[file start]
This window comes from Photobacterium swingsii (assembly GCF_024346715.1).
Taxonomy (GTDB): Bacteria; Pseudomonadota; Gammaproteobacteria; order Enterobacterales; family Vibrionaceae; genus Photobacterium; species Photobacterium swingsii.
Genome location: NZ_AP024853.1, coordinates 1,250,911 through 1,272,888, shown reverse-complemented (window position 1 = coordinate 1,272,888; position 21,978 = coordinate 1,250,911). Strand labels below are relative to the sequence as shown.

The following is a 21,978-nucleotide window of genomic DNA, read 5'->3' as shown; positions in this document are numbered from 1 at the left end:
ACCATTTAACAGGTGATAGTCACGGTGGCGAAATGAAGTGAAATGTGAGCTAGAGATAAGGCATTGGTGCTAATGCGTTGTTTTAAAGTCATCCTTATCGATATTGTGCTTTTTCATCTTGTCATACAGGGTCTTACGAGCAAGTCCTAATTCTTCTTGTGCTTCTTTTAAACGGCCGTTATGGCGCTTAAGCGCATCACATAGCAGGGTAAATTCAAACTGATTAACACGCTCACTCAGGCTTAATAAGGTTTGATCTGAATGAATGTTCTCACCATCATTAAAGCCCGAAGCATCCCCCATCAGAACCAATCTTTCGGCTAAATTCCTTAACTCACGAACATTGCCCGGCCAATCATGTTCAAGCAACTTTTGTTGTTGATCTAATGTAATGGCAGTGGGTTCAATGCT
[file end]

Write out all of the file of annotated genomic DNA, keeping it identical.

This window comes from Photobacterium swingsii (assembly GCF_024346715.1).
Taxonomy (GTDB): Bacteria; Pseudomonadota; Gammaproteobacteria; order Enterobacterales; family Vibrionaceae; genus Photobacterium; species Photobacterium swingsii.
Genome location: NZ_AP024853.1, coordinates 1,250,911 through 1,272,888, shown reverse-complemented (window position 1 = coordinate 1,272,888; position 21,978 = coordinate 1,250,911). Strand labels below are relative to the sequence as shown.

The following is a 21,978-nucleotide window of genomic DNA, read 5'->3' as shown; positions in this document are numbered from 1 at the left end:
ACCATTTAACAGGTGATAGTCACGGTGGCGAAATGAAGTGAAATGTGAGCTAGAGATAAGGCATTGGTGCTAATGCGTTGTTTTAAAGTCATCCTTATCGATATTGTGCTTTTTCATCTTGTCATACAGGGTCTTACGAGCAAGTCCTAATTCTTCTTGTGCTTCTTTTAAACGGCCGTTATGGCGCTTAAGCGCATCACATAGCAGGGTAAATTCAAACTGATTAACACGCTCACTCAGGCTTAATAAGGTTTGATCTGAATGAATGTTCTCACCATCATTAAAGCCCGAAGCATCCCCCATCAGAACCAATCTTTCGGCTAAATTCCTTAACTCACGAACATTGCCCGGCCAATCATGTTCAAGCAACTTTTGTTGTTGATCTAATGTAATGGCAGTGGGTTCAATGCT